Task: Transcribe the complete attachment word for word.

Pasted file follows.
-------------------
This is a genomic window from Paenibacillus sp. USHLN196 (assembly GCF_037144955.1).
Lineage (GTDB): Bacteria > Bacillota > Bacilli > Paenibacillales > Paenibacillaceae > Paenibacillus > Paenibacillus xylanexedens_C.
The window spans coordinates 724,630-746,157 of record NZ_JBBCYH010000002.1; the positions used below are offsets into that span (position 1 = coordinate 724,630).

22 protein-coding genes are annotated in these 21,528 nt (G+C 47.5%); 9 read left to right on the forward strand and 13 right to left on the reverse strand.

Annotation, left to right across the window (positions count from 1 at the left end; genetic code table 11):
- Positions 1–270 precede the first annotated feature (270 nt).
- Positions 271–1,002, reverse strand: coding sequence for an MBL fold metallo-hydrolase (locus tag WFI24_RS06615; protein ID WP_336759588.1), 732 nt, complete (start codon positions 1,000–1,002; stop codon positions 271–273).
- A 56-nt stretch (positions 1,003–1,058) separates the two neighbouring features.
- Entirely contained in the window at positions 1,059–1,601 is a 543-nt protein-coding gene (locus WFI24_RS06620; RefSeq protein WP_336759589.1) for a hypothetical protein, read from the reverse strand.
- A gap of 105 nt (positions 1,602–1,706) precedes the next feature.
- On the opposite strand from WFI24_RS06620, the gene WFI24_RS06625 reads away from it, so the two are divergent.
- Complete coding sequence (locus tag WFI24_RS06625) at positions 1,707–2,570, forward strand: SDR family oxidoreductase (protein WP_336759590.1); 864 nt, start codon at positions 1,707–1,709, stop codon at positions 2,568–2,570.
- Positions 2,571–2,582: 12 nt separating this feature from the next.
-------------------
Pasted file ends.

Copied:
This is a genomic window from Paenibacillus sp. USHLN196 (assembly GCF_037144955.1).
Lineage (GTDB): Bacteria > Bacillota > Bacilli > Paenibacillales > Paenibacillaceae > Paenibacillus > Paenibacillus xylanexedens_C.
The window spans coordinates 724,630-746,157 of record NZ_JBBCYH010000002.1; the positions used below are offsets into that span (position 1 = coordinate 724,630).

22 protein-coding genes are annotated in these 21,528 nt (G+C 47.5%); 9 read left to right on the forward strand and 13 right to left on the reverse strand.

Annotation, left to right across the window (positions count from 1 at the left end; genetic code table 11):
- Positions 1–270 precede the first annotated feature (270 nt).
- Positions 271–1,002, reverse strand: coding sequence for an MBL fold metallo-hydrolase (locus tag WFI24_RS06615; protein ID WP_336759588.1), 732 nt, complete (start codon positions 1,000–1,002; stop codon positions 271–273).
- A 56-nt stretch (positions 1,003–1,058) separates the two neighbouring features.
- Entirely contained in the window at positions 1,059–1,601 is a 543-nt protein-coding gene (locus WFI24_RS06620; RefSeq protein WP_336759589.1) for a hypothetical protein, read from the reverse strand.
- A gap of 105 nt (positions 1,602–1,706) precedes the next feature.
- On the opposite strand from WFI24_RS06620, the gene WFI24_RS06625 reads away from it, so the two are divergent.
- Complete coding sequence (locus tag WFI24_RS06625) at positions 1,707–2,570, forward strand: SDR family oxidoreductase (protein WP_336759590.1); 864 nt, start codon at positions 1,707–1,709, stop codon at positions 2,568–2,570.
- Positions 2,571–2,582: 12 nt separating this feature from the next.